Photo Galleries: Jaguar on the Rio Cuiaba, Brazil Kevin Zimmer

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If one had to summarize our 2009 Best of Brazil tour in a single word, that word would be “Jaguar”! Jaguar was definitely a primary target as we set out on our first boat trip along the Rio Cuiabá out of Porto Jofre, southern terminus of the famed Transpantaneira (or Trans-Pantanal Highway). But you don’t really find jaguars—they find you. The largest and most mysterious of New World cats picks his spots, and we can only hope to be in the right place at the right time. This time, we were. It was mid-morning when we crossed paths with another boat whose pilot reported seeing a jaguar about 0.5 km downriver. We roared to the spot, only to find nothing. Our boatman turned around and started retracing our path. Even though we had traveled nearly 1 km already, I suggested to Andy that the distance estimate may have been way off, and that we might want to extend our search farther downstream. Andy agreed, and we turned the boat around once again.

The powerful outboard ate up two more bends of the river, and then we heard our boatman urgently say, “No frente, no frente.” And there it was, a big male jaguar, dead-ahead, but he was headed for cover. Before most of our group could get on it, the cat had melted into the tall grass, with only his head sticking out. We cut the engine and backed off with the boat. After studying us for a few minutes, the big cat cautiously emerged from the grass and began strolling down the sandbar toward the river’s edge. He was huge! Bulging at the seams, he looked as if he had fed recently. And now he was at the water, testing it first with both front feet before wading in. It was clear that he was now headed for the other side of what was a pretty wide river. What luck! We inched the boat closer, and soon had pulled to within about 7 m of the cat—close enough to hear his breathing and muffled grunts as he dog-paddled his way steadily against the current. Not a sound came from our boat except for the continuous barrage of camera shutters.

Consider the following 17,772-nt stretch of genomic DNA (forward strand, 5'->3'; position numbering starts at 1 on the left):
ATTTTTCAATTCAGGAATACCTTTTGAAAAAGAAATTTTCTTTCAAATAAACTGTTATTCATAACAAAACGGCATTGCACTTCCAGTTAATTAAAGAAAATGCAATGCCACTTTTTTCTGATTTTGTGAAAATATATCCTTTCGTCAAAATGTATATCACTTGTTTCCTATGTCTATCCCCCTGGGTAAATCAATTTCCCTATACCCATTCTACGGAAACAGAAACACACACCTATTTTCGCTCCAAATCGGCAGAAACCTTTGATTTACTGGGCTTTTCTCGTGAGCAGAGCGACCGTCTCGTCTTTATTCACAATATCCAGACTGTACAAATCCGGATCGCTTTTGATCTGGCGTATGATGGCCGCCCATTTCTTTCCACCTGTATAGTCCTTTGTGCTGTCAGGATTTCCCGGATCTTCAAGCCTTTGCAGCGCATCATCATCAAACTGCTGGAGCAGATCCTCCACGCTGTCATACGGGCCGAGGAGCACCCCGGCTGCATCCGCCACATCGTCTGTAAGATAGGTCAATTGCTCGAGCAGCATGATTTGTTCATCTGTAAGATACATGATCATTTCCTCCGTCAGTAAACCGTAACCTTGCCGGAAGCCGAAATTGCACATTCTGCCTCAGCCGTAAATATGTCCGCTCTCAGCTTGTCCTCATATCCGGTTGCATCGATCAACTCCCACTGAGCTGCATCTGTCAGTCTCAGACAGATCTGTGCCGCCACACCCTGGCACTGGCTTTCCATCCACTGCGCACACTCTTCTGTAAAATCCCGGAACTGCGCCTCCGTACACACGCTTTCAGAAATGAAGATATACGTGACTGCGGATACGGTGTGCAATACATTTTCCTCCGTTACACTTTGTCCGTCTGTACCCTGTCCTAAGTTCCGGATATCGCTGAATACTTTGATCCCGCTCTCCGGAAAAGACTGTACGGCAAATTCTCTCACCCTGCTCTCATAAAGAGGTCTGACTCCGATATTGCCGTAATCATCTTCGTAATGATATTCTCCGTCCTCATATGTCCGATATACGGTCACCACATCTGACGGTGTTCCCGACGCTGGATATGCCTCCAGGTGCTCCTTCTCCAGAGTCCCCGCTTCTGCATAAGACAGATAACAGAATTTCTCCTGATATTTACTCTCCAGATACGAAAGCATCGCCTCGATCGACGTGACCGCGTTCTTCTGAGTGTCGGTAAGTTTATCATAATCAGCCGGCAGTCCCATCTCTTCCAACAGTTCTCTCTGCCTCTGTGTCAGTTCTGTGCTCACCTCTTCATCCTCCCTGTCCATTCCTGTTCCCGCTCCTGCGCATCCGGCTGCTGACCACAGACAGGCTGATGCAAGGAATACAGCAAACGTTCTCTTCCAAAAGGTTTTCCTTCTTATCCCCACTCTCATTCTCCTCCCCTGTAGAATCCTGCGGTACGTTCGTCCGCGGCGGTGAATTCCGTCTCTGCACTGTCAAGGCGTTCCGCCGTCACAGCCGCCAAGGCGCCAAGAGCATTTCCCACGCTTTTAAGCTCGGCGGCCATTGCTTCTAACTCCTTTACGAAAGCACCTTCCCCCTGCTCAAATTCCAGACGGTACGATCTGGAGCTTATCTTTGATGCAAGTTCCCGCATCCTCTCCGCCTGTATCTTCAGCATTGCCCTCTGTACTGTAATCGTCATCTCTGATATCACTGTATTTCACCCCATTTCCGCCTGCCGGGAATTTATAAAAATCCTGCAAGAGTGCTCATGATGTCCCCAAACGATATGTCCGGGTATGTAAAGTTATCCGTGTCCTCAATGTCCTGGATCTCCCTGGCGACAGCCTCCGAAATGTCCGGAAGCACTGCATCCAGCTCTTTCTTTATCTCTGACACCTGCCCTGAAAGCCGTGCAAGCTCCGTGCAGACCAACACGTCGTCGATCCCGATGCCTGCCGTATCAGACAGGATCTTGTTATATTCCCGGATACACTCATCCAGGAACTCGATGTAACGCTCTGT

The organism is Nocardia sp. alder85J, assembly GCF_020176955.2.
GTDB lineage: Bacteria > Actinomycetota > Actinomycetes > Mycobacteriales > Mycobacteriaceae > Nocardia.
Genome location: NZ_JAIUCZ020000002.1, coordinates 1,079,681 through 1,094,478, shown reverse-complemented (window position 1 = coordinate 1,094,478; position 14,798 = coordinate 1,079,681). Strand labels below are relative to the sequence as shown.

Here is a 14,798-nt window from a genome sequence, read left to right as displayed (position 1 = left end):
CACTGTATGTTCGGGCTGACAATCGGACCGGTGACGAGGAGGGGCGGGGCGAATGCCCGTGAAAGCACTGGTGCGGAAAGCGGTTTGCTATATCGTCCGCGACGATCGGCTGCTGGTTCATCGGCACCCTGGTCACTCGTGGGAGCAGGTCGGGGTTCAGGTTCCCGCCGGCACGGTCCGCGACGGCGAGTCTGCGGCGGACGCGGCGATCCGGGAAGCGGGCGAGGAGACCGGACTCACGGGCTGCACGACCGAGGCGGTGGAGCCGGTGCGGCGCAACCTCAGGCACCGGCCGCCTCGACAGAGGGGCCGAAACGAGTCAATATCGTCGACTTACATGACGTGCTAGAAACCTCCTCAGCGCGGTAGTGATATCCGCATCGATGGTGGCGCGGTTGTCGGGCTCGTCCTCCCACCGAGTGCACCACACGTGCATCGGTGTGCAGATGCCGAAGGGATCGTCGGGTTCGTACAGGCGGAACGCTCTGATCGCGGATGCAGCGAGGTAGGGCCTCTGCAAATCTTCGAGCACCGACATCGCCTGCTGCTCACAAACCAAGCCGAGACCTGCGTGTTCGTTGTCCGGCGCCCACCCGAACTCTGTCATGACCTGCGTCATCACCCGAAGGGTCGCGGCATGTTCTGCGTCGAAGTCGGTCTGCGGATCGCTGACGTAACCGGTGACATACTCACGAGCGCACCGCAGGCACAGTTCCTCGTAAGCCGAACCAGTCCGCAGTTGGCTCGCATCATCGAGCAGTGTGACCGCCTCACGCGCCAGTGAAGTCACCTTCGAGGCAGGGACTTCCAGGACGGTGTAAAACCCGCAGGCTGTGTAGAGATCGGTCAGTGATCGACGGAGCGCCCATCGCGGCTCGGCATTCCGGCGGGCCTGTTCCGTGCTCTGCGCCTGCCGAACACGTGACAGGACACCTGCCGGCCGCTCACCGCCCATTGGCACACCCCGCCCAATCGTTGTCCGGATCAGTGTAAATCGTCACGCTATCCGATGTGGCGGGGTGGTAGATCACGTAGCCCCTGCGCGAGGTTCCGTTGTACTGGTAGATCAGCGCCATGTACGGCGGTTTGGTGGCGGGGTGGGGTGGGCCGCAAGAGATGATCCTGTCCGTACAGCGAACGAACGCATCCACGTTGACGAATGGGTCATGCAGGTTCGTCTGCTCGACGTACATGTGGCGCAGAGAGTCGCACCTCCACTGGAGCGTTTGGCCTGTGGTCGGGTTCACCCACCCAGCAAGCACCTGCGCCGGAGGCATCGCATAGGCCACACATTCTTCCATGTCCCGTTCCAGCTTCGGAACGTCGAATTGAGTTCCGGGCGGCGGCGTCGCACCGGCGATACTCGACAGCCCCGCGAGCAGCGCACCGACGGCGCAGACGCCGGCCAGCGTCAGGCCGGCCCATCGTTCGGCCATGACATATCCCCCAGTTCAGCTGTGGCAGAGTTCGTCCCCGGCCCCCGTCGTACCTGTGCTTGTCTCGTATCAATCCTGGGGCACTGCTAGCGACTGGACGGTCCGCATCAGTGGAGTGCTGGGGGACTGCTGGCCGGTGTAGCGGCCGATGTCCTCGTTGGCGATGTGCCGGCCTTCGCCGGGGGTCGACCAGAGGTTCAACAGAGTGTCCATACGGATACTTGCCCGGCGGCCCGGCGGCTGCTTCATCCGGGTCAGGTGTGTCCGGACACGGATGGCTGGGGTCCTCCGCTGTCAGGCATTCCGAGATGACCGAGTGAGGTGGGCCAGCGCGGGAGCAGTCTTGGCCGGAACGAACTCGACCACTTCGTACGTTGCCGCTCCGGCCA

Soon, the jaguar pulled himself from the water, his fur slicked down to look like wet vinyl. Once on the lower bank, he stood, shedding water easily and surveying us without looking concerned. He negotiated the steep dirt bank far too easily and lay down in the shade to dry off. After a short while he became restless and moved along the top of the bank some distance. His entire body language changed when he spotted a caiman basking at the surface of the shallow, nearshore waters below. The jaguar crept to the bank edge and eyed the caiman intently, every muscle in his body practically screaming with the promise of explosive impending violence. We backed off and held our collective breath, waiting for the cat to pounce. But the caiman apparently sensed danger too, for it suddenly disappeared, and the cat relaxed. He moved farther now, and back into a tree-fall tangle where it became difficult to see him. The king of the forest had given us all that he would give, and now, finally, we could exhale.

We had spent over 45 minutes in very close proximity to a very large male jaguar. We had watched him walk, swim, rest, and stalk prey. We had looked into his eyes from some 20 feet away, and we had heard him breathing and voicing his muffled displeasure at our presence. It was magical. And now, somehow, we had to reset and turn our focus back to birds.